Mother-daughter fire captains make history in Kansas City 

Angela Allen’s role as a current Kansas City, MO Local 42 fire captain, and Lisa Malloy’s tenure as a retired captain, speak volumes about the strength of family ties and the legacy of service they’ve built together.

May 11 • 2024

As the saying goes, “Life is a journey,” and the memories we pick up along the way make it worthwhile. 

For Angela Allen, a fire captain and dedicated member of Kansas City, MO Local 42, one childhood memory stands out. 

“I remember when my mother took me to ‘Take your daughter to work day.’ I was 12-years-old, and she worked at a busy fire station,” Allen said. “Experiencing all the calls with her was exhilarating and completely new to me. It opened my eyes to the diverse opportunities within this profession, beyond just fighting fires.” 

Allen and her mother, a retired Local 42 fire captain, spent decades putting out fires, while breaking down barriers as the first mother-daughter fire captains in Kansas City. 

“When I joined, there were probably 20 women in the fire department, and we were the extreme minority,” said Lisa Malloy.  

Malloy, who began her career in the fire service in 1991 and retired in 2019, paved the way for her daughter, who joined the department in May 2010 and advanced to the rank of captain in 2022. 

“I was still in the fire service when she joined, and I was so proud of her,” said Malloy. “You hear a lot of stories about fathers and sons, but there were never any mother and daughters, so it is really something special.”  

Allen’s decision to pursue firefighting was deeply rooted in her childhood experiences, where she witnessed her mother’s bravery and commitment firsthand. Despite initial doubts about her own resilience, Angela overcame obstacles and answered the call to join the fire service.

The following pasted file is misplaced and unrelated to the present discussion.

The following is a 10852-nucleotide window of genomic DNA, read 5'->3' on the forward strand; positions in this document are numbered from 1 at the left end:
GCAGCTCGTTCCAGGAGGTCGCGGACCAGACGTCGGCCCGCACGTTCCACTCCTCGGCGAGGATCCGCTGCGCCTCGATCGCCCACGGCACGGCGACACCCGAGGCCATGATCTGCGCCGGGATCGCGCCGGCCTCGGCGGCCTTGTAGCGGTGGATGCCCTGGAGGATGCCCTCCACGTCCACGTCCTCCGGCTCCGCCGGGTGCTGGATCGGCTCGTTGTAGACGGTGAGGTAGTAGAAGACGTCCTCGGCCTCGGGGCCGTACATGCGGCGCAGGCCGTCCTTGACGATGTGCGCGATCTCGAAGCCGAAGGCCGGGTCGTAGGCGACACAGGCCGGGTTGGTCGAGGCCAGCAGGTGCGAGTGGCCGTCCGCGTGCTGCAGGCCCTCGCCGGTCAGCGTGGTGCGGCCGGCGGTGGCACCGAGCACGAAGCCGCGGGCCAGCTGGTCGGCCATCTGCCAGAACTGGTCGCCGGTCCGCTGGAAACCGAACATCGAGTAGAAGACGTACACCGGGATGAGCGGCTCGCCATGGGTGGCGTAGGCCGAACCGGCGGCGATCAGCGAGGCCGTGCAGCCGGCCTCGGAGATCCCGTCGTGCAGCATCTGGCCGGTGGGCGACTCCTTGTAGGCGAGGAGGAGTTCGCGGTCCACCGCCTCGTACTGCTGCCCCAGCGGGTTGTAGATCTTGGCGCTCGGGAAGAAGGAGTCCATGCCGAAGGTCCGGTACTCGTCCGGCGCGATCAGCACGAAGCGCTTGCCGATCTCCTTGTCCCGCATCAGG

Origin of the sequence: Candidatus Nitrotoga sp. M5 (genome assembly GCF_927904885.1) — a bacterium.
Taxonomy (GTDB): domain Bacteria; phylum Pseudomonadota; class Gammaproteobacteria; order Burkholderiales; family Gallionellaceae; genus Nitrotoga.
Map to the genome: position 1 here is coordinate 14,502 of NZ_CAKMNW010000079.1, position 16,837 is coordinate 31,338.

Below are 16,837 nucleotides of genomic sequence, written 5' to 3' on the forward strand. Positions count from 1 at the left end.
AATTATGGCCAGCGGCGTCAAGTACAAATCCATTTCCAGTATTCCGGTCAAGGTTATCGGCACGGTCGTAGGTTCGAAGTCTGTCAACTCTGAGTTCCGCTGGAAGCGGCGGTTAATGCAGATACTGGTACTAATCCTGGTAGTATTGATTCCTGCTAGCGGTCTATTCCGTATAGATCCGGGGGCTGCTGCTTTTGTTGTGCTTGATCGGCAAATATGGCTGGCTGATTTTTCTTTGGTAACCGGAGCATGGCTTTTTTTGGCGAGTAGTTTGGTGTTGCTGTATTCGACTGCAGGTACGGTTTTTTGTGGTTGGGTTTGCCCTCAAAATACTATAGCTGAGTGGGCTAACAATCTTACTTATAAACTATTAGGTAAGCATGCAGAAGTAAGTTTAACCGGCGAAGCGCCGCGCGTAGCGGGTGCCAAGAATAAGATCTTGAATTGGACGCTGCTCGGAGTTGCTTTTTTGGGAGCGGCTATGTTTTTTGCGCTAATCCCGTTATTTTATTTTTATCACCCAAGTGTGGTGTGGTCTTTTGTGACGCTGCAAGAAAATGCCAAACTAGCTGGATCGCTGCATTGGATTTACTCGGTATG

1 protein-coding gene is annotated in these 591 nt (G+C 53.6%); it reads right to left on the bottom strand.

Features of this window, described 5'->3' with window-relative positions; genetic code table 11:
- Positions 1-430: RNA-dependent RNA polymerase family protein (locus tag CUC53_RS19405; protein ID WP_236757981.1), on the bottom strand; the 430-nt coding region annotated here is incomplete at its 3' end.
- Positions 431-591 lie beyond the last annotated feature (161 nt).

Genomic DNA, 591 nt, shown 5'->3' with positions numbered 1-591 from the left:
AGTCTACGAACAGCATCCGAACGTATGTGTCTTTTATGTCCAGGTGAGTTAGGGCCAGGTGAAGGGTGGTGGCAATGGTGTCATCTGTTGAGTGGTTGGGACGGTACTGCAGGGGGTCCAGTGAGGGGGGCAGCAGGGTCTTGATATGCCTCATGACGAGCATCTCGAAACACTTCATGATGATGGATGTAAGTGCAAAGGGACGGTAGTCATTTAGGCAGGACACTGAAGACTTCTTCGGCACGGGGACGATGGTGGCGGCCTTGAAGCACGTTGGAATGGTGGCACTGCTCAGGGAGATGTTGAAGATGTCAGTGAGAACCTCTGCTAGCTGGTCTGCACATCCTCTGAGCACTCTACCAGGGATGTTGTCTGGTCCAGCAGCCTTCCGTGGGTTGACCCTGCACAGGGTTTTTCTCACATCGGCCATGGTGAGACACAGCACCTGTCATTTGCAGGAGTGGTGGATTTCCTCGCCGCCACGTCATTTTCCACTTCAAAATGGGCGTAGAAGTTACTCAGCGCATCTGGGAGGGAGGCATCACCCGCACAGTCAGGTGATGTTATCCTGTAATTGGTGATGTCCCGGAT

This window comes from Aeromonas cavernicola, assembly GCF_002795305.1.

“It took some time for me to tell myself, ‘Ok, you are tough enough, you can do this,’ and so that’s when I applied,” said Allen. 

You hear a lot of stories about fathers and sons, but there were never any mother and daughters, so it is really something special.

Lisa Malloy, retired fire captain, kansas city, mo local 42

While there have been a few challenges – including ill-fitting gear – both women say there have been strides as more women join the ranks.  

“In my short career, there has been considerable progress,” said Allen. “My mom, throughout her career, mostly wore men’s clothing since there were no options fitted for women. Now, in our department, we have some women’s clothing, showing progress as more women join the fire service.” 

Both women now share the importance of representation and encouragement for aspiring female fire fighters. 

“I have heard some people say they felt scared or not prepared, but I always tell them that we are trained to do our job,” said Allen. “With the proper training and the proper safety, it is not as scary or unobtainable as it may sound or look on paper.” 

“I miss it every day,” said Malloy. “Women need to know there is room for them in the fire service.”